Yes and yes.

      From the W3C:

      Links in HTML documents - The A element [w3.org]:
      rel = link-types [CI]
      This attribute describes the relationship from the current document to the anchor specified by the href attribute. The value of this attribute is a space-separated list of link types.
      Basic HTML data types - Link types [w3.org]:
      Authors may use the following recognized link types, listed here with their conventional interpretations. In the DTD, %LinkTypes refers to a space-separated list of link types. White space characters are not permitted within link types.


      These link types are case-insensitive, i.e., "Alternate" has the same meaning as "alternate".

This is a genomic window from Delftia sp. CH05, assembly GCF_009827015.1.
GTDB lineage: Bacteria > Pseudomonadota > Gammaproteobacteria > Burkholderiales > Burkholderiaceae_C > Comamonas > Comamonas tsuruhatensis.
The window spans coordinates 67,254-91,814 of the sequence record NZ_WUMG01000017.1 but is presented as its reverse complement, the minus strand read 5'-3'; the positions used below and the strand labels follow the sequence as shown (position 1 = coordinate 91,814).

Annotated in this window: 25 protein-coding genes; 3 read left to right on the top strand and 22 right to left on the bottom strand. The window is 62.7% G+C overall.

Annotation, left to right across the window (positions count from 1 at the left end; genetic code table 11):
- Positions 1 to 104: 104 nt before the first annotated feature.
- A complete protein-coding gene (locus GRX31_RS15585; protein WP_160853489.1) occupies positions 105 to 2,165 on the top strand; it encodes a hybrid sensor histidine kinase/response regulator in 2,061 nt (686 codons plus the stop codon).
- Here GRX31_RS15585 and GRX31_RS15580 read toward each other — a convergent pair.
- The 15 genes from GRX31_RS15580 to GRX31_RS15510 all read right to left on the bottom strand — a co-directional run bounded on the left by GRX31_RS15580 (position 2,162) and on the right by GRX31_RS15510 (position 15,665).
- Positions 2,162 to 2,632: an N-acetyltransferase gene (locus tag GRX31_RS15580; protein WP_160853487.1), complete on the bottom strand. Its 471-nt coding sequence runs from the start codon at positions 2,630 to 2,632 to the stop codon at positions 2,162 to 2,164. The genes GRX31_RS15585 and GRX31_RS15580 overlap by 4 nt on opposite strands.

User agents, search engines, etc. may interpret these link types in a variety of ways. For example, user agents may provide access to linked documents through a navigation bar.

      ...

      Authors may wish to define additional link types not described in this specification. If they do so, they should use a profile to cite the conventions used to define the link types. Please see the profile attribute of the HEAD element for more details.
      • by Milo Fungus ( 232863 ) on Wednesday January 19, 2005 @10:00AM (#11407321)

        Authors may wish to define additional link types not described in this specification. If they do so, they should use a profile to cite the conventions used to define the link types. Please see the profile [w3.org] attribute of the HEAD element for more details.

        I think this last paragraph is important. "nofollow" is not on the official list of link-types [w3.org]. If blog authors wish to use this attribute in anchor elements, they need to define it properly (or at least properly reference a definition).